NASA has announced the four facilities that will receive a retired space shuttle to display once the fleet is officially shut down.
NASA Administrator Charles Bolden announced on Tuesday the new homes for the four shuttles, noting that the agency hopes the spacecrafts will inspire the next generation of explorers and engineers. The space agency is in the process of retiring the fleet, with only Endeavour and Atlantis still to fly their final missions. By the end of June, the entire fleet officially will be retired.
The space shuttle Enterprise, which was the first built, will be moved from the Smithsonian's National Air and Space Museum Steven F. Udvar-Hazy Center in Chantilly, Va., to the Intrepid Sea, Air & Space Museum in New York City. The Udvar-Hazy Center isn't losing out, though. It will become the permanent home of the shuttle Discovery, which retired after completing its 39th mission in March.
The shuttle Endeavour, which is gearing up for its final launch on April 29, will find its retirement home at the California Science Center in Los Angeles. And Atlantis, which will fly the last planned shuttle mission in June, will go to the Kennedy Space Center Visitor Complex in Orlando.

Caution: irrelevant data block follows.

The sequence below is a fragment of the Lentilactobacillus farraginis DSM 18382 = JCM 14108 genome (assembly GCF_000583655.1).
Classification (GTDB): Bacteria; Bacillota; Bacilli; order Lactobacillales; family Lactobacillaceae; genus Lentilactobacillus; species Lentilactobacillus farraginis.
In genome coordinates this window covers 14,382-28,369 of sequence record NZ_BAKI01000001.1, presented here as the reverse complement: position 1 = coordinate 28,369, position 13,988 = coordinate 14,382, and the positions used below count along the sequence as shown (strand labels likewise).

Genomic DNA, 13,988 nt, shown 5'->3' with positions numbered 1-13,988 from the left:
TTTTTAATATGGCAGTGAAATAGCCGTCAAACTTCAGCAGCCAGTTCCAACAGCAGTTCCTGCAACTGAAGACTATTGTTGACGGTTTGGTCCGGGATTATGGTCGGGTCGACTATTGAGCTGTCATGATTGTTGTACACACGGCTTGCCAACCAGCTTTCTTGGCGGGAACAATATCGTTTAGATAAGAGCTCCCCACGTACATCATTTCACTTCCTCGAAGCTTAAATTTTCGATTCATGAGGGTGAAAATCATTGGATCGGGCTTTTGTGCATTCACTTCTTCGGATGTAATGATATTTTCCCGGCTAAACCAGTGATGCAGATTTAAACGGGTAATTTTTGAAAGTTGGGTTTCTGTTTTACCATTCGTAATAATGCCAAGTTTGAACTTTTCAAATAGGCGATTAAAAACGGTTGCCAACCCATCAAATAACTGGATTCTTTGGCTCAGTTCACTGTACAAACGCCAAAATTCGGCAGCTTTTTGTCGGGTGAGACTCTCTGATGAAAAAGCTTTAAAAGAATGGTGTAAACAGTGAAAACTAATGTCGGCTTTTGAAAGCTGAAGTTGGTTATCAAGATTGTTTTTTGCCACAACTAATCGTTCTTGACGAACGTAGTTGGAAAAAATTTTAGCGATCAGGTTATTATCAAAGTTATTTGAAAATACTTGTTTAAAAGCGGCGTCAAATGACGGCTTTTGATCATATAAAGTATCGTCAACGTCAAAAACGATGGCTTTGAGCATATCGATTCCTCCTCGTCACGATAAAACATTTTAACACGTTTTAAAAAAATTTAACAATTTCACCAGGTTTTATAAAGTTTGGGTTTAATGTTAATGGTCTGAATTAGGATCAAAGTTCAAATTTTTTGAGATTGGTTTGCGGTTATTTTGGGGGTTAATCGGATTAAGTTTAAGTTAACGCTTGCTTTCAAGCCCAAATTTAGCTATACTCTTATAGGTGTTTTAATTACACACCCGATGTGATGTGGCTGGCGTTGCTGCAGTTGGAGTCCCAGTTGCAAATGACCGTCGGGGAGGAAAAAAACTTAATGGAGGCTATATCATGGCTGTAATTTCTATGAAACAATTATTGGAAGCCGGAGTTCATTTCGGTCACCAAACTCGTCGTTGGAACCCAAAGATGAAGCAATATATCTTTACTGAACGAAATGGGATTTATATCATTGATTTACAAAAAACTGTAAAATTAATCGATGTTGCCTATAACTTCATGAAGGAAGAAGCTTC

News of the space shuttle's future retirement homes comes on the 30th anniversary of the first shuttle to launch into space. It also is the 50th anniversary of human space flight.
"This was a very difficult decision, but one that was made with the American public in mind," said Bolden. "In the end, these choices provide the greatest number of people with the best opportunity to share in the history and accomplishments of NASA's remarkable space shuttle program. These facilities we've chosen have a noteworthy legacy of preserving space artifacts and providing outstanding access to U.S. and international visitors."
NASA also announced that hundreds of shuttle artifacts will go to various museums and educational facilities around the country.
For instance, flight deck pilot and commander seats will go to NASA's Johnson Space Center in Houston, while the full fuselage trainer will go to the Museum of Flight in Seattle.
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